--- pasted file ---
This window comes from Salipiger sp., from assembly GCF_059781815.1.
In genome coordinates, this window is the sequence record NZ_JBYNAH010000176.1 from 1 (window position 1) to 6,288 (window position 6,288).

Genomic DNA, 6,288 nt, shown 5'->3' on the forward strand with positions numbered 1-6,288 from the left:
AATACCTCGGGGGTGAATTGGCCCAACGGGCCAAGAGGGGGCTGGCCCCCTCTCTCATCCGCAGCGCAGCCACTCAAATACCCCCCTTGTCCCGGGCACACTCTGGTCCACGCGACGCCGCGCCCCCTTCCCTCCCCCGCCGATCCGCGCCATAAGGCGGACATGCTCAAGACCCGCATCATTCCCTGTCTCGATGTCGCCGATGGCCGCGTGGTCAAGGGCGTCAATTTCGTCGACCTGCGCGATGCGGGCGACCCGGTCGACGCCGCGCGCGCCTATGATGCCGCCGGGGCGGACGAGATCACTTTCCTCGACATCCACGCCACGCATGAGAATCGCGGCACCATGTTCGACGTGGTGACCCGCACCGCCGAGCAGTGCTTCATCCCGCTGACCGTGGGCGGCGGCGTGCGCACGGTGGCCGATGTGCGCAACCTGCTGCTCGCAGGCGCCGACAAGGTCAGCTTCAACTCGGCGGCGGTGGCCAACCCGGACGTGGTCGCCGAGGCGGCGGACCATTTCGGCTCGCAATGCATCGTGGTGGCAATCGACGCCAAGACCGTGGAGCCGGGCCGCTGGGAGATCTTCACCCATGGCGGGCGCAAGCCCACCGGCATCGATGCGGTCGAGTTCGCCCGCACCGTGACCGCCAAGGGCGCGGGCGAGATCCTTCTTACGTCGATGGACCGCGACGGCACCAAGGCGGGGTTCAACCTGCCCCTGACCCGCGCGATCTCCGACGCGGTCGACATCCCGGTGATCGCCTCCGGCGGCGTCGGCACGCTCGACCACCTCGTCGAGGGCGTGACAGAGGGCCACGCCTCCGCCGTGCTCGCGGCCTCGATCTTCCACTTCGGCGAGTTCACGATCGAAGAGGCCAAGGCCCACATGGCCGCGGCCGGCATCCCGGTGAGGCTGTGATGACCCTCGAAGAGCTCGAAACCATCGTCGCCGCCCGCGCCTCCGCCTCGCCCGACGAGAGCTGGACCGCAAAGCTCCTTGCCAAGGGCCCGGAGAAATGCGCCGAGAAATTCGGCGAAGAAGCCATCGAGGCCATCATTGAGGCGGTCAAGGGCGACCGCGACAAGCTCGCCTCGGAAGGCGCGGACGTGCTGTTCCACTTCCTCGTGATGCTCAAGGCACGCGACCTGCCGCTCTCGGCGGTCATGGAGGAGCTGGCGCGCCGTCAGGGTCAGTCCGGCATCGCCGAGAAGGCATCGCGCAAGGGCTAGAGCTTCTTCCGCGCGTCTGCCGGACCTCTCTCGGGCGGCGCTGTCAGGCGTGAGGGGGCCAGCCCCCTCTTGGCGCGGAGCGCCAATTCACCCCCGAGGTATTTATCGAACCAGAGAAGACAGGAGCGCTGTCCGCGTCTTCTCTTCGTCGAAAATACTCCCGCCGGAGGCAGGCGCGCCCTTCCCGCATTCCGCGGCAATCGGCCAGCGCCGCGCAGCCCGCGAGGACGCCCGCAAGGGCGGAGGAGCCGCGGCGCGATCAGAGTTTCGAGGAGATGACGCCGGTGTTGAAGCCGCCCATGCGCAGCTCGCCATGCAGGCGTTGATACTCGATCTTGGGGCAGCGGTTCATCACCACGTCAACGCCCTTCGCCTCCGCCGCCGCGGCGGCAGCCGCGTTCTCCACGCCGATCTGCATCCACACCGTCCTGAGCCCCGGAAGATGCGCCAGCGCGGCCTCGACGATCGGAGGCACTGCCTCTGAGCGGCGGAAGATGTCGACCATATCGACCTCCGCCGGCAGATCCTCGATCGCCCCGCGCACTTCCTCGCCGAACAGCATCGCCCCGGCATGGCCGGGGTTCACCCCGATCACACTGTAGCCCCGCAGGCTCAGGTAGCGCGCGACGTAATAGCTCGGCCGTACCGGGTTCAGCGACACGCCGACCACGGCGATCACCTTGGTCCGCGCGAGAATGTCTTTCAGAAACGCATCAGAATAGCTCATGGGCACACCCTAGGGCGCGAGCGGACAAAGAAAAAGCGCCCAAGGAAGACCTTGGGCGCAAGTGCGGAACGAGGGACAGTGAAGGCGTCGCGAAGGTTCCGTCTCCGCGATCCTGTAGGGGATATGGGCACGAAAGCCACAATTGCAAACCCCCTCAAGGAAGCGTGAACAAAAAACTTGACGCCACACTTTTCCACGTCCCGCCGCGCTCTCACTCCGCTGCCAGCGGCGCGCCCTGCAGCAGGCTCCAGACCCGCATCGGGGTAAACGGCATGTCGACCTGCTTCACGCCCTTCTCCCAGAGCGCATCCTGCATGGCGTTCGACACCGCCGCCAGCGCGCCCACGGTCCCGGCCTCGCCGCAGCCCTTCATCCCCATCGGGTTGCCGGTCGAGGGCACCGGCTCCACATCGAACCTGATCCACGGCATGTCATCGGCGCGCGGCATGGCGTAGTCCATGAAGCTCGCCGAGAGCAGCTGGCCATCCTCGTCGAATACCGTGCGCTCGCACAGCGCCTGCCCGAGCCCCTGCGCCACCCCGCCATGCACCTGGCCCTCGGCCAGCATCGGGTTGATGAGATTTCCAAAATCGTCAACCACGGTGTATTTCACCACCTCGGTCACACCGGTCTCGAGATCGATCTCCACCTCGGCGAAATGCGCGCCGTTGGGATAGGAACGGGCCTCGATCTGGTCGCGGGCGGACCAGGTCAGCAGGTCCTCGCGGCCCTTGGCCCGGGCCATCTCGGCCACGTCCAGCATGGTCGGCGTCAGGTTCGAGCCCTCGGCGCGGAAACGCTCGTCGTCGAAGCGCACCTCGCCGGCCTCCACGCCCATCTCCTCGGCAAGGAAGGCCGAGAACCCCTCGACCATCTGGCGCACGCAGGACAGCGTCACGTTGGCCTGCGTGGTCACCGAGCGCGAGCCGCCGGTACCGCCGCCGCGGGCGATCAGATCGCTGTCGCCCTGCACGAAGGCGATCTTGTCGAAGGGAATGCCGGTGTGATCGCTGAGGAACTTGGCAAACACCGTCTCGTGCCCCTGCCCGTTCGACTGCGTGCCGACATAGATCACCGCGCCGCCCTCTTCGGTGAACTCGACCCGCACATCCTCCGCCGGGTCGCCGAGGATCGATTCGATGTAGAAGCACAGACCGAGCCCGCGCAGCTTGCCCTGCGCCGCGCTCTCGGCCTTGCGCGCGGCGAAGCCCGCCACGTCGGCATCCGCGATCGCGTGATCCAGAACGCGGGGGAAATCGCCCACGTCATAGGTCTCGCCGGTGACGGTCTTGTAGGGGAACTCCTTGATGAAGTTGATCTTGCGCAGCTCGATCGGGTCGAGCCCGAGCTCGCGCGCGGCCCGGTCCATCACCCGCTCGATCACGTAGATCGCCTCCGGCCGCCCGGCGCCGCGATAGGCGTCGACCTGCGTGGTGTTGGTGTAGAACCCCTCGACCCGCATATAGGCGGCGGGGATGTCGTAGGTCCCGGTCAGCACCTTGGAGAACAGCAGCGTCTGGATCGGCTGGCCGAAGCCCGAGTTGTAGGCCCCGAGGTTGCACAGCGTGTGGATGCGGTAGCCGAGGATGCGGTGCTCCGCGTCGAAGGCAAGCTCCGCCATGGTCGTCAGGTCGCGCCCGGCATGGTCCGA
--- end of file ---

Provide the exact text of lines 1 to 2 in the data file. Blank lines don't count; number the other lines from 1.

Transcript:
This window comes from Salipiger sp., from assembly GCF_059781815.1.
In genome coordinates, this window is the sequence record NZ_JBYNAH010000176.1 from 1 (window position 1) to 6,288 (window position 6,288).